Two Unusual Needle Problems in Arborvitae

— Written By Mike Munster

Scenario: In an arborvitae planting you find dead needles, either individually or in groups, mixed in with green needles on the same branch. Examination with a hand lens shows that some of the affected needles appear to be hollowed out.

You may first suspect a leaf miner, and in fact arborvitae can suffer attack by the tiny caterpillars of the arborvitae leafminer, Argyresthia thuiella. Often there will be a small hole at the tip of the affected set of needles and/or a caterpillar inside. At the NC State University PDIC, we’ve diagnosed this three times this century, most recently in February of 2016, on Emerald Green and Green Giant arborvitae from Rockingham County.

In late June of this year similar symptoms were seen on an arborvitae sample from Mitchell County; however, inside the needles we could find no sign of insects, silk, frass, or shed skins. What’s more, the holes on the sides of the needles seemed to have been neatly plugged. In some needles the epidermis was broken in a clean semicircle, as if opened by a microscopic can opener. Often a fringe of black fungal material was visible at the edge of the resulting flap of tissue.

It turns out that these unusual symptoms were the result of infection by the ascomyete fungus Didymascella thujina (formerly Keithia thujina). The disease is known as cedar leaf blight (a.k.a. Keithia blight) and historically has been more prevalent in the warm and moist growing regions of the Pacific Northwest than the Southeast. The pathogen is slow to develop, and infection would have occurred in the late summer/early fall of last year. Apart from the hollowing out of the needles, needle drop may occur later in the season. The “plugs” in the holes appear to be the remains of the fungal fruiting body. While we want these problems to be on your radar, keep in mind that arborvitae in North Carolina are much more likely to suffer from Armillaria or Phytophthora root rots, poor planting, spider mites, and scales than to either of these pests.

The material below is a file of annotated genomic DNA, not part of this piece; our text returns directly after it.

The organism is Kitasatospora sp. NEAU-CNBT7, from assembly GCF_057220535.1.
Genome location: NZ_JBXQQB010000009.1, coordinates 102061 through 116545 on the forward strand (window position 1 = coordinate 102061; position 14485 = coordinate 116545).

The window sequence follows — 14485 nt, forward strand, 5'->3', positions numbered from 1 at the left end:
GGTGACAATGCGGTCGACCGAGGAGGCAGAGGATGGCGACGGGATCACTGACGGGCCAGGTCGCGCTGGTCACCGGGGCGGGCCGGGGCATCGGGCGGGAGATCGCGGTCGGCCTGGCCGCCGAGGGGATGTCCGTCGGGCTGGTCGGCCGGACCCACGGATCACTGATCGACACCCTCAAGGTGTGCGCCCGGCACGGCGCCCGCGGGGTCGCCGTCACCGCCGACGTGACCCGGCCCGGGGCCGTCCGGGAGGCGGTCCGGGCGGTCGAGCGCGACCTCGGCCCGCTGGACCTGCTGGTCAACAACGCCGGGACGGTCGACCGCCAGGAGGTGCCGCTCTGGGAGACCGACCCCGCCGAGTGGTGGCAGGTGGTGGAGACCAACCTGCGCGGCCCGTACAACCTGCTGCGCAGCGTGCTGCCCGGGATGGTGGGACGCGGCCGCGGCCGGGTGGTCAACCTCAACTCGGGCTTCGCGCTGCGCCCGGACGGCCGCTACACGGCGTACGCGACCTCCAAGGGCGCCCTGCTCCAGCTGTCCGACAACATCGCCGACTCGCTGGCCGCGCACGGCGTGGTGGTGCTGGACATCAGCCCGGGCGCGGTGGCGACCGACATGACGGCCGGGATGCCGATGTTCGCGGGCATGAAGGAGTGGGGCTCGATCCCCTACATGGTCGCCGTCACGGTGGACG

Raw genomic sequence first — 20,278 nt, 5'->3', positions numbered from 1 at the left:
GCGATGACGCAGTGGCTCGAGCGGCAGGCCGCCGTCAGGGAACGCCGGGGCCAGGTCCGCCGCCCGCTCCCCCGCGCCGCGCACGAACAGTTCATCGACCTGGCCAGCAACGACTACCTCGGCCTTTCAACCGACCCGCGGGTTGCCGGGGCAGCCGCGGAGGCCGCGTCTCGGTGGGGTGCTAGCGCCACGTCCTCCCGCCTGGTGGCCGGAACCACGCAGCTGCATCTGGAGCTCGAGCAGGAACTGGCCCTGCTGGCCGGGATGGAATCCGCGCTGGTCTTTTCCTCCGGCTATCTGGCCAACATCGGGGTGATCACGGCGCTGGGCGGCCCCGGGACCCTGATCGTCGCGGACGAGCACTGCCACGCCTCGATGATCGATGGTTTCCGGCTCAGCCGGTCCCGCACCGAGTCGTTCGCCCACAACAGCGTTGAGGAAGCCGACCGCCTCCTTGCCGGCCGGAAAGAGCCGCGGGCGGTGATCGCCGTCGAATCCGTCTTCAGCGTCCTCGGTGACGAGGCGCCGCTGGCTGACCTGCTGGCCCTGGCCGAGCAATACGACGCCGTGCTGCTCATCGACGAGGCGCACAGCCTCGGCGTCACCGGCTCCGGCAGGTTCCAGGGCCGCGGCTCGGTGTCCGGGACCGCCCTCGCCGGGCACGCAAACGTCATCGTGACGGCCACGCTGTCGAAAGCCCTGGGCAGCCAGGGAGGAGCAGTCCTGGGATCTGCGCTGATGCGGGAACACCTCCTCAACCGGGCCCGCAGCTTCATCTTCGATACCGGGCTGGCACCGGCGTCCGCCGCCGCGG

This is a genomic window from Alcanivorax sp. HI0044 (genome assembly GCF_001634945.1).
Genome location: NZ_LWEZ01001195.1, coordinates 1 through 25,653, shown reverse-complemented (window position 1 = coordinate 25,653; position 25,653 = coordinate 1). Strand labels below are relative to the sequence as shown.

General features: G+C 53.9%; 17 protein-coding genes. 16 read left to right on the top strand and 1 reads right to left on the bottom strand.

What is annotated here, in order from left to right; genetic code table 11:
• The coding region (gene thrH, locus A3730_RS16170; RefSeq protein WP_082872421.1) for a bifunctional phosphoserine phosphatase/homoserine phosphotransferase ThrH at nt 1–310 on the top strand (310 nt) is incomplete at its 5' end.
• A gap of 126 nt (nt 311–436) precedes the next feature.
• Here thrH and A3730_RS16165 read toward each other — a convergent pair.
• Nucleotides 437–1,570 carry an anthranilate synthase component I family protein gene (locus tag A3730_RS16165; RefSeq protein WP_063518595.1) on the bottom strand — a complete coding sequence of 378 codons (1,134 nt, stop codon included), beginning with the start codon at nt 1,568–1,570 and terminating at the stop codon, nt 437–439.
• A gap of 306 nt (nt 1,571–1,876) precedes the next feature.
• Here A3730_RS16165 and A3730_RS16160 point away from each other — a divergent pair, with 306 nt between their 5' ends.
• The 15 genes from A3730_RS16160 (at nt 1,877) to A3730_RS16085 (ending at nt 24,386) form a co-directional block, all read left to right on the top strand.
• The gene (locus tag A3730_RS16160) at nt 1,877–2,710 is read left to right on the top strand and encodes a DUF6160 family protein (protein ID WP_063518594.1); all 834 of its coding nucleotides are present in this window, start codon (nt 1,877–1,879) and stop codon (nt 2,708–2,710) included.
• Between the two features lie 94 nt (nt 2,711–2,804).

If the leaf miner is found, scouting for the adult moths can be done in May and June. For diagnostic assistance, contact your County Cooperative Extension Agent or the NC State University Plant Disease and Insect Clinic.

Mike Munster, Matt Bertone, and Sara Villani

small groups of dead needles on a spray of arborvitae

Symptoms of cedar leaf blight, caused by the fungus Didymascella thujina. Photo: Matt Bertone

Dead needles and oval-shaped remains of fruiting bodies on the sides of the needles.

Close-up of arborvitae needles affected by cedar leaf blight. Photo: Matt Bertone

Groups of dead needles at branch tips

Damage caused by the arborvitae leaf miner, Argyresthia thuiella. Photo: Matt Bertone

Posterior end of caterpillar protruding from needles

Arborvitae leaf miner larva exposed at the bottom of its mine, after most of the brown needles were removed. Photo: Matt Bertone